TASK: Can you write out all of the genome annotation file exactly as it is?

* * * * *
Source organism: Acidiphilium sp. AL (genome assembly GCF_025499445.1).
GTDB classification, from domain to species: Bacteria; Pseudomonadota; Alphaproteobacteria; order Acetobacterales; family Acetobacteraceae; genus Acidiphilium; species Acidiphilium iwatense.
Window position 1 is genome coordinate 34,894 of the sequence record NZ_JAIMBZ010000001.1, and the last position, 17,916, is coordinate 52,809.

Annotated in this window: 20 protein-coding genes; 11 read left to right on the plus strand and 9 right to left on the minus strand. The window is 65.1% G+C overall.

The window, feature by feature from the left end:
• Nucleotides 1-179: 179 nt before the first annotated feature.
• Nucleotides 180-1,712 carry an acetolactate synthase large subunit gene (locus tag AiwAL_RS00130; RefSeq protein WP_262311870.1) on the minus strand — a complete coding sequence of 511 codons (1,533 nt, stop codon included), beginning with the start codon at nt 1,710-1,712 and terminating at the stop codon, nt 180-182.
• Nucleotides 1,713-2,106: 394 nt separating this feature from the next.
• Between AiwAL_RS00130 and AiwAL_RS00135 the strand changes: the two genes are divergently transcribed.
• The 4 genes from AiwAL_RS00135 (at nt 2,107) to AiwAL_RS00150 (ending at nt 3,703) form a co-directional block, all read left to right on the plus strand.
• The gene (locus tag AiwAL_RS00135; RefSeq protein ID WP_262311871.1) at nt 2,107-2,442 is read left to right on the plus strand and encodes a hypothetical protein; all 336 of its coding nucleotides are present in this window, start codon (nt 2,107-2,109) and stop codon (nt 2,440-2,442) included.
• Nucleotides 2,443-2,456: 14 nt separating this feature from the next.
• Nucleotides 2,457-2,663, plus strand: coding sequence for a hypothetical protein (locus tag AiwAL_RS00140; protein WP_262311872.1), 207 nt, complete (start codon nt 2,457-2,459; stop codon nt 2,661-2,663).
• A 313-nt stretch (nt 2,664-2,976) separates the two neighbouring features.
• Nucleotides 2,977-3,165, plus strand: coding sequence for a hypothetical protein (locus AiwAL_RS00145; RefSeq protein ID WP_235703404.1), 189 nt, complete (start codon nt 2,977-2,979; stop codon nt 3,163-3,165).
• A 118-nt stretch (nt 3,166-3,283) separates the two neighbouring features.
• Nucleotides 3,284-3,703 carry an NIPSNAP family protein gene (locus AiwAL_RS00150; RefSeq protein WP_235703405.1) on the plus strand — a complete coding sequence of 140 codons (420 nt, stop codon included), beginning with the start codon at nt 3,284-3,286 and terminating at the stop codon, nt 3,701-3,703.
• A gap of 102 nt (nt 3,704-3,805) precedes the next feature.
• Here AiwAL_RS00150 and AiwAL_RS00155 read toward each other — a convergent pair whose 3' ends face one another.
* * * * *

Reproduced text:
Source organism: Acidiphilium sp. AL (genome assembly GCF_025499445.1).
GTDB classification, from domain to species: Bacteria; Pseudomonadota; Alphaproteobacteria; order Acetobacterales; family Acetobacteraceae; genus Acidiphilium; species Acidiphilium iwatense.
Window position 1 is genome coordinate 34,894 of the sequence record NZ_JAIMBZ010000001.1, and the last position, 17,916, is coordinate 52,809.

Annotated in this window: 20 protein-coding genes; 11 read left to right on the plus strand and 9 right to left on the minus strand. The window is 65.1% G+C overall.

The window, feature by feature from the left end:
• Nucleotides 1-179: 179 nt before the first annotated feature.
• Nucleotides 180-1,712 carry an acetolactate synthase large subunit gene (locus tag AiwAL_RS00130; RefSeq protein WP_262311870.1) on the minus strand — a complete coding sequence of 511 codons (1,533 nt, stop codon included), beginning with the start codon at nt 1,710-1,712 and terminating at the stop codon, nt 180-182.
• Nucleotides 1,713-2,106: 394 nt separating this feature from the next.
• Between AiwAL_RS00130 and AiwAL_RS00135 the strand changes: the two genes are divergently transcribed.
• The 4 genes from AiwAL_RS00135 (at nt 2,107) to AiwAL_RS00150 (ending at nt 3,703) form a co-directional block, all read left to right on the plus strand.
• The gene (locus tag AiwAL_RS00135; RefSeq protein ID WP_262311871.1) at nt 2,107-2,442 is read left to right on the plus strand and encodes a hypothetical protein; all 336 of its coding nucleotides are present in this window, start codon (nt 2,107-2,109) and stop codon (nt 2,440-2,442) included.
• Nucleotides 2,443-2,456: 14 nt separating this feature from the next.
• Nucleotides 2,457-2,663, plus strand: coding sequence for a hypothetical protein (locus tag AiwAL_RS00140; protein WP_262311872.1), 207 nt, complete (start codon nt 2,457-2,459; stop codon nt 2,661-2,663).
• A 313-nt stretch (nt 2,664-2,976) separates the two neighbouring features.
• Nucleotides 2,977-3,165, plus strand: coding sequence for a hypothetical protein (locus AiwAL_RS00145; RefSeq protein ID WP_235703404.1), 189 nt, complete (start codon nt 2,977-2,979; stop codon nt 3,163-3,165).
• A 118-nt stretch (nt 3,166-3,283) separates the two neighbouring features.
• Nucleotides 3,284-3,703 carry an NIPSNAP family protein gene (locus AiwAL_RS00150; RefSeq protein WP_235703405.1) on the plus strand — a complete coding sequence of 140 codons (420 nt, stop codon included), beginning with the start codon at nt 3,284-3,286 and terminating at the stop codon, nt 3,701-3,703.
• A gap of 102 nt (nt 3,704-3,805) precedes the next feature.
• Here AiwAL_RS00150 and AiwAL_RS00155 read toward each other — a convergent pair whose 3' ends face one another.